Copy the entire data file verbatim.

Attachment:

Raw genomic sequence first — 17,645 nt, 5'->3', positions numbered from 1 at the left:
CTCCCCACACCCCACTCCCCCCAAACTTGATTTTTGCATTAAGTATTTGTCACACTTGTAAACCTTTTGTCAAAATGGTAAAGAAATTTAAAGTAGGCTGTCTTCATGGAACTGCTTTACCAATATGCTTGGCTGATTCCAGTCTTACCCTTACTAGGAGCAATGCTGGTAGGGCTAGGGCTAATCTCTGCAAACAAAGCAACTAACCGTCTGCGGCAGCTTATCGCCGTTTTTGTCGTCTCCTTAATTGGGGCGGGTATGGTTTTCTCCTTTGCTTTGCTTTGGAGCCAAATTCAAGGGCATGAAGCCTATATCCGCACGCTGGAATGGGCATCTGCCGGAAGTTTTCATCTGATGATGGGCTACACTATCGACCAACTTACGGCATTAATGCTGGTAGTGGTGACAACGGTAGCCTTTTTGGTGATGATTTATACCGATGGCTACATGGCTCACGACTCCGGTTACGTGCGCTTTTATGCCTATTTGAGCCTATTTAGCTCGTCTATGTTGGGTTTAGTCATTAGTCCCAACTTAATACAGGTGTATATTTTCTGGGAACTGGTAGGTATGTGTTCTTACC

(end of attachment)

Raw genomic sequence first — 17,645 nt, 5'->3', positions numbered from 1 at the left:
CTCCCCACACCCCACTCCCCCCAAACTTGATTTTTGCATTAAGTATTTGTCACACTTGTAAACCTTTTGTCAAAATGGTAAAGAAATTTAAAGTAGGCTGTCTTCATGGAACTGCTTTACCAATATGCTTGGCTGATTCCAGTCTTACCCTTACTAGGAGCAATGCTGGTAGGGCTAGGGCTAATCTCTGCAAACAAAGCAACTAACCGTCTGCGGCAGCTTATCGCCGTTTTTGTCGTCTCCTTAATTGGGGCGGGTATGGTTTTCTCCTTTGCTTTGCTTTGGAGCCAAATTCAAGGGCATGAAGCCTATATCCGCACGCTGGAATGGGCATCTGCCGGAAGTTTTCATCTGATGATGGGCTACACTATCGACCAACTTACGGCATTAATGCTGGTAGTGGTGACAACGGTAGCCTTTTTGGTGATGATTTATACCGATGGCTACATGGCTCACGACTCCGGTTACGTGCGCTTTTATGCCTATTTGAGCCTATTTAGCTCGTCTATGTTGGGTTTAGTCATTAGTCCCAACTTAATACAGGTGTATATTTTCTGGGAACTGGTAGGTATGTGTTCTTACC